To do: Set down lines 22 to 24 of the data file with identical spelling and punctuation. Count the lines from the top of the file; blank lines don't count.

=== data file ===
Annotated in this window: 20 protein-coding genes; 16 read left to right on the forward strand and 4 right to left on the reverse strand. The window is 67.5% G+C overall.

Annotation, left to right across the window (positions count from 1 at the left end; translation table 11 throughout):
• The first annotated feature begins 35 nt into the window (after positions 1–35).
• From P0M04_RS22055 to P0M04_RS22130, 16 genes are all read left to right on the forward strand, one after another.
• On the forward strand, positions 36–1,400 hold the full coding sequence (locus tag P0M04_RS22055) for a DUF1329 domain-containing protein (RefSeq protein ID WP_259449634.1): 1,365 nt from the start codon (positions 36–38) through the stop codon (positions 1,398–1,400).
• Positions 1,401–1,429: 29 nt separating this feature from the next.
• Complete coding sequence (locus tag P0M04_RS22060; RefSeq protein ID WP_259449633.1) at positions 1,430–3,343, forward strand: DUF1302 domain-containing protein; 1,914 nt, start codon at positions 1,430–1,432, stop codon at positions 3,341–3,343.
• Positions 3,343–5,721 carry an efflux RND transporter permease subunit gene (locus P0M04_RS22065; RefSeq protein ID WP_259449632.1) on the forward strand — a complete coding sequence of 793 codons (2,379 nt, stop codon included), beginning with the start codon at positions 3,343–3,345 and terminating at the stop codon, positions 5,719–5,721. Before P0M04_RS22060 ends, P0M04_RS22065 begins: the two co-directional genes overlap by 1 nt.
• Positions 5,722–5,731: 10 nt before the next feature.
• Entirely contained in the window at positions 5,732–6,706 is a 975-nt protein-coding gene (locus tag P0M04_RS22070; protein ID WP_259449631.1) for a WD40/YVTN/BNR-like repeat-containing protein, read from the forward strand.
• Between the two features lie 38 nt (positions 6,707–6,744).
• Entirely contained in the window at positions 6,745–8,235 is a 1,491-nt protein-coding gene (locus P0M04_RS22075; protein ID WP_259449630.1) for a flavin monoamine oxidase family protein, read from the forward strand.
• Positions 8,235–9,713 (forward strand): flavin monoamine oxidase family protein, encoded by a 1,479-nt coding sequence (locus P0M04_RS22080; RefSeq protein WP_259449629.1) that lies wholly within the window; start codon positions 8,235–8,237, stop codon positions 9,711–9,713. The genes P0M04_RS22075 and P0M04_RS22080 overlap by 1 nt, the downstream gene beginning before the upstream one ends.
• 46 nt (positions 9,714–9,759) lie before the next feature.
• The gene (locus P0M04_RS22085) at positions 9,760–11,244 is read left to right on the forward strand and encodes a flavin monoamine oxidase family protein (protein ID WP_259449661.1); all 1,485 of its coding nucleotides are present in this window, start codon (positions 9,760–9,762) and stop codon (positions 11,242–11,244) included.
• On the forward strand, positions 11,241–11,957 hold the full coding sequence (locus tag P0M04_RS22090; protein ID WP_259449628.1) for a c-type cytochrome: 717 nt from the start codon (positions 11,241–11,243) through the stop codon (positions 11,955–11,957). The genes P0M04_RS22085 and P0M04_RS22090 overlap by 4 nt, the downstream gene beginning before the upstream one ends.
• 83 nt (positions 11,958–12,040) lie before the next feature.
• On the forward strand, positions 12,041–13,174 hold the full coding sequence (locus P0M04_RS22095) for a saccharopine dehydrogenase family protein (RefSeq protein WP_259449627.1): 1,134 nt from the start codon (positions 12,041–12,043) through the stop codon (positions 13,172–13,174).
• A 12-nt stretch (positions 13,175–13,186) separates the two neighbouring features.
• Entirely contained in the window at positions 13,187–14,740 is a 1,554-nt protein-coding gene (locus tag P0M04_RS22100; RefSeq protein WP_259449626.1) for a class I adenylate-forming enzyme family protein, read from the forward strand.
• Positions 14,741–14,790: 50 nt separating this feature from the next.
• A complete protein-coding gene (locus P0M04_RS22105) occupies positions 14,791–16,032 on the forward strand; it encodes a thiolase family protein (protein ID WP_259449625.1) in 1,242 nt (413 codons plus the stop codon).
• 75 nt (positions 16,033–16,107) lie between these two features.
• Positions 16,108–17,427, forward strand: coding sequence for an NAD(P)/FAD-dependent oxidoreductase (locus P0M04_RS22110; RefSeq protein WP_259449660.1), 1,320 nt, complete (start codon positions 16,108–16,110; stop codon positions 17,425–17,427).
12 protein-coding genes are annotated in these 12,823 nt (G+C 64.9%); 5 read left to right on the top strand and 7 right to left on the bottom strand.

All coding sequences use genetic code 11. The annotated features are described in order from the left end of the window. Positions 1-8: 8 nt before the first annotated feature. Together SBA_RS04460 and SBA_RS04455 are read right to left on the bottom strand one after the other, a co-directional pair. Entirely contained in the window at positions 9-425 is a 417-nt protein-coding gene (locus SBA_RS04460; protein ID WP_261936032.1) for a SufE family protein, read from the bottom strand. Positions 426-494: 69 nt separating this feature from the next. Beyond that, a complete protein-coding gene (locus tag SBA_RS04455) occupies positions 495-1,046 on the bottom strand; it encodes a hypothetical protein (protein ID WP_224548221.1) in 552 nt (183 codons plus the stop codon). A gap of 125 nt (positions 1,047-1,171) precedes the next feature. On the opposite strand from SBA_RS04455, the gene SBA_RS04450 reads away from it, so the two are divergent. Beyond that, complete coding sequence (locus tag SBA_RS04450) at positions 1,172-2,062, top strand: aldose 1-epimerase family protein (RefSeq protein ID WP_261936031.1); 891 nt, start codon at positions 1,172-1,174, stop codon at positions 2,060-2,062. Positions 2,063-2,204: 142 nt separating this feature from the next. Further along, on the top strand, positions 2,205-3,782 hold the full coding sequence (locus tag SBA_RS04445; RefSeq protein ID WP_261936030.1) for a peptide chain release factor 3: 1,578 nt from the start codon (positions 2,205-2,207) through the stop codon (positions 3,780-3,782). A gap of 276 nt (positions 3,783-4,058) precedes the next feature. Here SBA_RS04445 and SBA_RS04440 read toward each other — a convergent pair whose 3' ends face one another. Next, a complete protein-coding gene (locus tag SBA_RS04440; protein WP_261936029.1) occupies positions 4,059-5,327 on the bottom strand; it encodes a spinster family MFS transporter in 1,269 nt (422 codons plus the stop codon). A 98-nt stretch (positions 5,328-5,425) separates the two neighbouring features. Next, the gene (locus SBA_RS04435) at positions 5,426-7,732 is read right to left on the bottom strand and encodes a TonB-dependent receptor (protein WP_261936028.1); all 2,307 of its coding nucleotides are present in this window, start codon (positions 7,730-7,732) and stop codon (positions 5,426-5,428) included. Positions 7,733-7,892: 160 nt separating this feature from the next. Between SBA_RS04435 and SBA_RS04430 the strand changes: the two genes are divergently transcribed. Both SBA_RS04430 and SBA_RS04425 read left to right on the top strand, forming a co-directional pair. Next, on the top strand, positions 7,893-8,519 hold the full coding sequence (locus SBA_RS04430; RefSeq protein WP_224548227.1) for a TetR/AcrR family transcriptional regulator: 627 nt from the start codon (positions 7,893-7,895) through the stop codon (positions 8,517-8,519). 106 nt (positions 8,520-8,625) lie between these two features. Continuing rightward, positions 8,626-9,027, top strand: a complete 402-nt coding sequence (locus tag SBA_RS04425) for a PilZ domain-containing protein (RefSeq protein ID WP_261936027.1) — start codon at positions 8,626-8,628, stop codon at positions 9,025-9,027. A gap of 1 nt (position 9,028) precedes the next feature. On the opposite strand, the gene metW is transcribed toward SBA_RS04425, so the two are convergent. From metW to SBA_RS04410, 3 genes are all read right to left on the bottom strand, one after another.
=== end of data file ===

• A complete protein-coding gene (locus P0M04_RS22105) occupies positions 14,791–16,032 on the forward strand; it encodes a thiolase family protein (protein ID WP_259449625.1) in 1,242 nt (413 codons plus the stop codon).
• 75 nt (positions 16,033–16,107) lie between these two features.
• Positions 16,108–17,427, forward strand: coding sequence for an NAD(P)/FAD-dependent oxidoreductase (locus P0M04_RS22110; RefSeq protein WP_259449660.1), 1,320 nt, complete (start codon positions 16,108–16,110; stop codon positions 17,425–17,427).